• After 15+ years, we've made a big change: Android Forums is now Early Bird Club. Learn more here.

[Info/Guide] ALC, Automatic Brightness and You (and Me and your Cat)


Sep 21, 2013
Note to mods: I'm aware of the All Things Root subforum, but I'm posting this in the general board for better visibility and since both boards are pretty dead anyway. No hard feelings if you decide to move it to the subforum regardless.

Edit 4/19: alc_stepup figured out, some minor LED settings tested at the bottom

So as users of this phone may (or may not, if you've never tried tinkering with it) know, the light sensor isn't accessible by apps. Or rather, I think, they don't access it properly. Anyone who has dug deeper will also have found out that Android's auto-brightness arrays are empty and non-functional in both stock and Velocity ROMs.

So, with the help of Total Commander and vague pointers from various online posts, I started poking around to figure out what was up. The automatic brightness had to be controlled by something, after all. And lo, in /sys/classes/leds/lcd-backlight, I found out why and what respectively.

The light sensor in the Ally has its output run through an ALC (Automatic Luminescence Control) chip of an unknown make and model (probably made by Sharp, I distinctly remember finding both recorded in a file somewhere, but I forget where). And if I'm understanding right how it's set up, it's not possible for apps to monitor it without being specifically designed to do so (instead they find and try to use a useless stub; "Temporary v1"). I'm not a developer and only have the faintest clue as to what I'm doing, so I'm not even going to try taking a stab at changing that.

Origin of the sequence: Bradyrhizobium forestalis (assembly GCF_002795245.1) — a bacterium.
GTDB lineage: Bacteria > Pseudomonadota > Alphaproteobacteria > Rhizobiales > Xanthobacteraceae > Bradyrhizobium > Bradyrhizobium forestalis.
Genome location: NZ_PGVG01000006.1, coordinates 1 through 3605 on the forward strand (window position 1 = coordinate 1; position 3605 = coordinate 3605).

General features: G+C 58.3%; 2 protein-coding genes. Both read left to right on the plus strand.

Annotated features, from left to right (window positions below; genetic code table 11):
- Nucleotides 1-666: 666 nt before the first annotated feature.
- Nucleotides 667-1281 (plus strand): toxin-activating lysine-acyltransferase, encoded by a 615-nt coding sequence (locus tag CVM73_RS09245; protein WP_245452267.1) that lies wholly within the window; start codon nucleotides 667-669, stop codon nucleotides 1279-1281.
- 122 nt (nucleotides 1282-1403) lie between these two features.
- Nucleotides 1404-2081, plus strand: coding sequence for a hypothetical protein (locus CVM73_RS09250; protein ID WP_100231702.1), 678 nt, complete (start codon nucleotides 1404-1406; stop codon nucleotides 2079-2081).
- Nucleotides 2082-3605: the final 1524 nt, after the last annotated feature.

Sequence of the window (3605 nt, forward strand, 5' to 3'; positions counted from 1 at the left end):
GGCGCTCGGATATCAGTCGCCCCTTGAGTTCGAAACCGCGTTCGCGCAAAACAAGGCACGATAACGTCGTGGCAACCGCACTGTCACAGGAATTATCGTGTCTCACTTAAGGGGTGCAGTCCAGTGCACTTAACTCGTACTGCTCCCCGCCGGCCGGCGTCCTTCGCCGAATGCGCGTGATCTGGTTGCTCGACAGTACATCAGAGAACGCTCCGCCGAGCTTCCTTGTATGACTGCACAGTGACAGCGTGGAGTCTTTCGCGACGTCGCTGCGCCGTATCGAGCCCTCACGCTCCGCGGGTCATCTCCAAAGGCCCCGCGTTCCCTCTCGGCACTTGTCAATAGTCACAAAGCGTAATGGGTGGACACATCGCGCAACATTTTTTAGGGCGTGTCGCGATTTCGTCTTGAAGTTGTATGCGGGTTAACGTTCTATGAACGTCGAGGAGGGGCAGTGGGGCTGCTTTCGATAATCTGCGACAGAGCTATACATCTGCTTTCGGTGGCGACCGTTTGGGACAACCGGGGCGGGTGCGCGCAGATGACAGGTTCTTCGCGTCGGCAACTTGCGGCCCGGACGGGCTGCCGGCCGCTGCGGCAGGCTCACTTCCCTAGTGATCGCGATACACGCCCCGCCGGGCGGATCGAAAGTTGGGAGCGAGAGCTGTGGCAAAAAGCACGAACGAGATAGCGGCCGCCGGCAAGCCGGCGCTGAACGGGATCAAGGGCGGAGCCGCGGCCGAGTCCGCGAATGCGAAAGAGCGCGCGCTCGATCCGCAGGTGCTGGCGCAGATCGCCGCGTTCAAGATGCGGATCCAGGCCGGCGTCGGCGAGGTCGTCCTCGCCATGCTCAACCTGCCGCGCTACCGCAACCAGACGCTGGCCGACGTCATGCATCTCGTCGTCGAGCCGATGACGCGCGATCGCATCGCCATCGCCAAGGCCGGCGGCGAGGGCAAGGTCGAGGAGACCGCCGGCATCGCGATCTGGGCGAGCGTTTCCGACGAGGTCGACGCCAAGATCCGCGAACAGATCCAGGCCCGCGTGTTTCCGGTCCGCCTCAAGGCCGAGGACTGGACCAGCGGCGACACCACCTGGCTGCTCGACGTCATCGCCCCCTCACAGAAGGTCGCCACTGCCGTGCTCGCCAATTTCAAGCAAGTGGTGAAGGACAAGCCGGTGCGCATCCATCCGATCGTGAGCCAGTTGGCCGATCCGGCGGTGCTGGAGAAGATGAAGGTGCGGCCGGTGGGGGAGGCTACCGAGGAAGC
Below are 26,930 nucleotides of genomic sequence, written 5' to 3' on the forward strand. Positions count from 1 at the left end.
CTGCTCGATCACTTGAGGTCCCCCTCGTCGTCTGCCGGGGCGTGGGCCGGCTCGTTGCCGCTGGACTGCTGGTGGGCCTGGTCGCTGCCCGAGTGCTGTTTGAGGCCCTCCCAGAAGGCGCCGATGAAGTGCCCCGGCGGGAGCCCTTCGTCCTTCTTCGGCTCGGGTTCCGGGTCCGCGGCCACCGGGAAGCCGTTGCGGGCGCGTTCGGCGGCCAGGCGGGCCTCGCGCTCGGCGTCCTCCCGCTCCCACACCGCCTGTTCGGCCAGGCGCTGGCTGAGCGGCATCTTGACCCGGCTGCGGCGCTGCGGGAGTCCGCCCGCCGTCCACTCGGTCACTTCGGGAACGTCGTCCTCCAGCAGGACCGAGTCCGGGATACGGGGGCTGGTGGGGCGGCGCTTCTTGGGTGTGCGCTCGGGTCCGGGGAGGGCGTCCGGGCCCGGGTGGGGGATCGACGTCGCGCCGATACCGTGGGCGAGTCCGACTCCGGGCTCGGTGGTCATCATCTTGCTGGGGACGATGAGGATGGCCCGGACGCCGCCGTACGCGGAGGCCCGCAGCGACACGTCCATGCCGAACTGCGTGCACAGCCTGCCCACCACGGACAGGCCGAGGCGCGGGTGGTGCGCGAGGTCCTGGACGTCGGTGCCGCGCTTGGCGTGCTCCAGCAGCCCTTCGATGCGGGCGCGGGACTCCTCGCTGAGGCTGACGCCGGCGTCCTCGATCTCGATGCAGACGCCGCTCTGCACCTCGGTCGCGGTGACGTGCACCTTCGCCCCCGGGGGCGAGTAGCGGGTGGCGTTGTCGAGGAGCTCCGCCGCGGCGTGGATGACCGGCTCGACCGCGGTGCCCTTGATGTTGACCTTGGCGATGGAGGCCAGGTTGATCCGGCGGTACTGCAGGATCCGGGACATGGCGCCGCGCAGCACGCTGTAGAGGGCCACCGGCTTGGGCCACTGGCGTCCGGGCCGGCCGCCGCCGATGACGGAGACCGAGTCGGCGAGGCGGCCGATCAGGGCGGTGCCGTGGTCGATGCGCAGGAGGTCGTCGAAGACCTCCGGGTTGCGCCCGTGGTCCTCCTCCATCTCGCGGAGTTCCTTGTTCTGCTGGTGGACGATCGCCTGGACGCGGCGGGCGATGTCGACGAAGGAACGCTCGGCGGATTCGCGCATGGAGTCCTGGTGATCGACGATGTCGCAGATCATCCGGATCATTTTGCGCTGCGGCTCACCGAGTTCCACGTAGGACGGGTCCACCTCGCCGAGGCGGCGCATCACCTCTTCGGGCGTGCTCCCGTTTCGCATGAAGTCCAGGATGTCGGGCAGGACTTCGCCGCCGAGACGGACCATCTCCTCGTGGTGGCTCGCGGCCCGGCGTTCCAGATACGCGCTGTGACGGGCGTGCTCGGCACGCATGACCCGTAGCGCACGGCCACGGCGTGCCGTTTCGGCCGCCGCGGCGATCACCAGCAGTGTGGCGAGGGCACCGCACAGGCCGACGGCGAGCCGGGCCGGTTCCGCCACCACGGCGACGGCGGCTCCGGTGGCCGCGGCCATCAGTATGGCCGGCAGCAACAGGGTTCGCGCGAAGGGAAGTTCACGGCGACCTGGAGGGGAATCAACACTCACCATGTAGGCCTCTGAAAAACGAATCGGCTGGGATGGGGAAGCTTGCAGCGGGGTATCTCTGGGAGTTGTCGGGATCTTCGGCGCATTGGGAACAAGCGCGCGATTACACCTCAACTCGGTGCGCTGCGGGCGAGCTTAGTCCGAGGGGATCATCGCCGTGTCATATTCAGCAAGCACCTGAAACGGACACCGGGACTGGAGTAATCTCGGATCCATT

Even if apps could read the ALC output, it only outputs luminescence/lighting steps (around step 0-3 for dim rooms, up to step 13+ for direct sunlight), rather than Lux readings like a normal light sensor. So you could say, use an app for custom brightness control (once it's been calibrated for the unusual output), but doing things like getting actual light intensity (lux) readings is probably out of the question.

So, you're probably wishing I would shut up and get on to the juicy bits wondering what exactly I found. Well, a handful of relevant files/classes/settings/whathaveyou: